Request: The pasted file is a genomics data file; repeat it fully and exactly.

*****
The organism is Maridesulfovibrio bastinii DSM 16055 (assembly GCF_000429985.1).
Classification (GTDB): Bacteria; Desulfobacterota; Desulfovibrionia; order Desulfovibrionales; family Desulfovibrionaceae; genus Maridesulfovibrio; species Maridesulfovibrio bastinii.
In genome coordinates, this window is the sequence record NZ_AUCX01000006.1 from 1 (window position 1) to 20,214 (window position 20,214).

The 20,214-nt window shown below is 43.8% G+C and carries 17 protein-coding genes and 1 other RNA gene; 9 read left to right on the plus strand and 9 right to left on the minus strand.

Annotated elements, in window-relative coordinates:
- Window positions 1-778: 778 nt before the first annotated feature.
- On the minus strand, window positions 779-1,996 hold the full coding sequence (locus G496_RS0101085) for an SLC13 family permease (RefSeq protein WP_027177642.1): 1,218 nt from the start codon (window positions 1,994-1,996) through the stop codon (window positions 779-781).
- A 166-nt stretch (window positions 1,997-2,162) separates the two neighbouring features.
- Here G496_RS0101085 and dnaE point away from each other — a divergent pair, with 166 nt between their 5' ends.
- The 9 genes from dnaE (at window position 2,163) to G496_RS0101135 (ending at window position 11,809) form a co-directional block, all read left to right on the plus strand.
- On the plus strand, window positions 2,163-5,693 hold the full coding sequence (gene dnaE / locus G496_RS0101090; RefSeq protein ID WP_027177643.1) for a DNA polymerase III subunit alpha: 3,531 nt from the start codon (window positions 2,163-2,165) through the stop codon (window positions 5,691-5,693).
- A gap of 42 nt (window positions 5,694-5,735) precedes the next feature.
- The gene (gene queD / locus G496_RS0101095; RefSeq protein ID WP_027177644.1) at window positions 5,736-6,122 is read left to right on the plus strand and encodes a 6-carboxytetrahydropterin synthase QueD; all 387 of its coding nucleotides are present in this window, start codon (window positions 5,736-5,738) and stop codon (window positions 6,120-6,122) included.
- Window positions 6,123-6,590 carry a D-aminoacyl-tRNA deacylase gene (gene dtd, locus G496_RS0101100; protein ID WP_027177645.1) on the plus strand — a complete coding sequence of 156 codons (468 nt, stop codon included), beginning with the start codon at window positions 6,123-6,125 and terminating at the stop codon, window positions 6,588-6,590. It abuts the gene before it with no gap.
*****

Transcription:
The organism is Maridesulfovibrio bastinii DSM 16055 (assembly GCF_000429985.1).
Classification (GTDB): Bacteria; Desulfobacterota; Desulfovibrionia; order Desulfovibrionales; family Desulfovibrionaceae; genus Maridesulfovibrio; species Maridesulfovibrio bastinii.
In genome coordinates, this window is the sequence record NZ_AUCX01000006.1 from 1 (window position 1) to 20,214 (window position 20,214).

The 20,214-nt window shown below is 43.8% G+C and carries 17 protein-coding genes and 1 other RNA gene; 9 read left to right on the plus strand and 9 right to left on the minus strand.

Annotated elements, in window-relative coordinates:
- Window positions 1-778: 778 nt before the first annotated feature.
- On the minus strand, window positions 779-1,996 hold the full coding sequence (locus G496_RS0101085) for an SLC13 family permease (RefSeq protein WP_027177642.1): 1,218 nt from the start codon (window positions 1,994-1,996) through the stop codon (window positions 779-781).
- A 166-nt stretch (window positions 1,997-2,162) separates the two neighbouring features.
- Here G496_RS0101085 and dnaE point away from each other — a divergent pair, with 166 nt between their 5' ends.
- The 9 genes from dnaE (at window position 2,163) to G496_RS0101135 (ending at window position 11,809) form a co-directional block, all read left to right on the plus strand.
- On the plus strand, window positions 2,163-5,693 hold the full coding sequence (gene dnaE / locus G496_RS0101090; RefSeq protein ID WP_027177643.1) for a DNA polymerase III subunit alpha: 3,531 nt from the start codon (window positions 2,163-2,165) through the stop codon (window positions 5,691-5,693).
- A gap of 42 nt (window positions 5,694-5,735) precedes the next feature.
- The gene (gene queD / locus G496_RS0101095; RefSeq protein ID WP_027177644.1) at window positions 5,736-6,122 is read left to right on the plus strand and encodes a 6-carboxytetrahydropterin synthase QueD; all 387 of its coding nucleotides are present in this window, start codon (window positions 5,736-5,738) and stop codon (window positions 6,120-6,122) included.
- Window positions 6,123-6,590 carry a D-aminoacyl-tRNA deacylase gene (gene dtd, locus G496_RS0101100; protein ID WP_027177645.1) on the plus strand — a complete coding sequence of 156 codons (468 nt, stop codon included), beginning with the start codon at window positions 6,123-6,125 and terminating at the stop codon, window positions 6,588-6,590. It abuts the gene before it with no gap.